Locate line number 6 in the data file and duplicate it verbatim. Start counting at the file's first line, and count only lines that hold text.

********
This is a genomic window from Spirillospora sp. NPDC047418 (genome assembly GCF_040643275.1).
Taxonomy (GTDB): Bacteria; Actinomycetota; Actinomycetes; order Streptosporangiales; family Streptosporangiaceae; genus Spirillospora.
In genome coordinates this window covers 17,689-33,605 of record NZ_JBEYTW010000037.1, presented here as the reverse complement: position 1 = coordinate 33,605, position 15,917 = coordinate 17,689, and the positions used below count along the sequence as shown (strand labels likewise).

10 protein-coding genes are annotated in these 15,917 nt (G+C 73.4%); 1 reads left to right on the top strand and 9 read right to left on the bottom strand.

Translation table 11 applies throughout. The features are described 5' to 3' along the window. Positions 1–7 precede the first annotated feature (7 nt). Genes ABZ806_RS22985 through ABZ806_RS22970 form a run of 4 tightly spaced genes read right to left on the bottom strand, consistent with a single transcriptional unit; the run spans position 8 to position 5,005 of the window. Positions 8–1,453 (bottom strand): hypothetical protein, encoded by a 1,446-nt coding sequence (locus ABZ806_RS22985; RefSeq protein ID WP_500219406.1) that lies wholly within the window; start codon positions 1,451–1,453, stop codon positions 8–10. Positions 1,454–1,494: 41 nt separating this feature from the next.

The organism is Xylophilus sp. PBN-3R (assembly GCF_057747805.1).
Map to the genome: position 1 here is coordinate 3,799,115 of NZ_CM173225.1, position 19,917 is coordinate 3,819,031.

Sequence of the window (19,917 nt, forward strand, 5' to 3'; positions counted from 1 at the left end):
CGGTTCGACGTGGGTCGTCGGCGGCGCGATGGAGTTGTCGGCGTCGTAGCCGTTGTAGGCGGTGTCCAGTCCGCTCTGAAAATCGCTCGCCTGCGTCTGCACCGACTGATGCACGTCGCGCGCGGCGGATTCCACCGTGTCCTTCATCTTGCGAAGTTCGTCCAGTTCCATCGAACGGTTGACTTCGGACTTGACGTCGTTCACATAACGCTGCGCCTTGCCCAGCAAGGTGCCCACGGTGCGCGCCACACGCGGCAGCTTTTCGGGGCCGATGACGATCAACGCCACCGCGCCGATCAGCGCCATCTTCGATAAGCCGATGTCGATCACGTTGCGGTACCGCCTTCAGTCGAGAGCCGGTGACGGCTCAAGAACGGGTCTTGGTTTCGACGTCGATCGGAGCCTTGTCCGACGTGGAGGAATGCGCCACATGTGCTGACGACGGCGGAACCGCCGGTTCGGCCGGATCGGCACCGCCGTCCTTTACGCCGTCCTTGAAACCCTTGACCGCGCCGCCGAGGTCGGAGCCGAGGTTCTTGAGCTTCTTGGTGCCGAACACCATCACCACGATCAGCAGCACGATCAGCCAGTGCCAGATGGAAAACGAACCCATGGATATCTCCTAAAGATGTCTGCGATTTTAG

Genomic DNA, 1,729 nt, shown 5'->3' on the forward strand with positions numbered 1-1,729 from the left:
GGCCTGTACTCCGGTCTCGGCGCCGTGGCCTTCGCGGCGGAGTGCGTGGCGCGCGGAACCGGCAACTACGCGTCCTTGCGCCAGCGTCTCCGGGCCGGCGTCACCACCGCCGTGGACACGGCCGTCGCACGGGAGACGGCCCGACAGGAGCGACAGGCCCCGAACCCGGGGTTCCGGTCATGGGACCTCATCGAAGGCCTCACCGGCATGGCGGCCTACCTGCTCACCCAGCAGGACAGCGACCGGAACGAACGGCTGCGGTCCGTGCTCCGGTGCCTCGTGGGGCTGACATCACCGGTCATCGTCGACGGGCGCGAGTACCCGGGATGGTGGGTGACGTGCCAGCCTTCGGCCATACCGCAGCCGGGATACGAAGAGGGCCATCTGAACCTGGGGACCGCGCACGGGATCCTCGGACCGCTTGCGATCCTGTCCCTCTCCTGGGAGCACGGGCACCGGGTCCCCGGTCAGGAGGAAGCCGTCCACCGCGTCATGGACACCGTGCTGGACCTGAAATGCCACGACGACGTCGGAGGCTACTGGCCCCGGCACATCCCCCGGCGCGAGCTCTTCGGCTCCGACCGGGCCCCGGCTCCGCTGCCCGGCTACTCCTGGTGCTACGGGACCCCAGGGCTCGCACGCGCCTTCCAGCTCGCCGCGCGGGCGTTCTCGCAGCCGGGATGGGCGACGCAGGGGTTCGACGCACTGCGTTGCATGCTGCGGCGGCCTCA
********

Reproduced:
The organism is Xylophilus sp. PBN-3R (assembly GCF_057747805.1).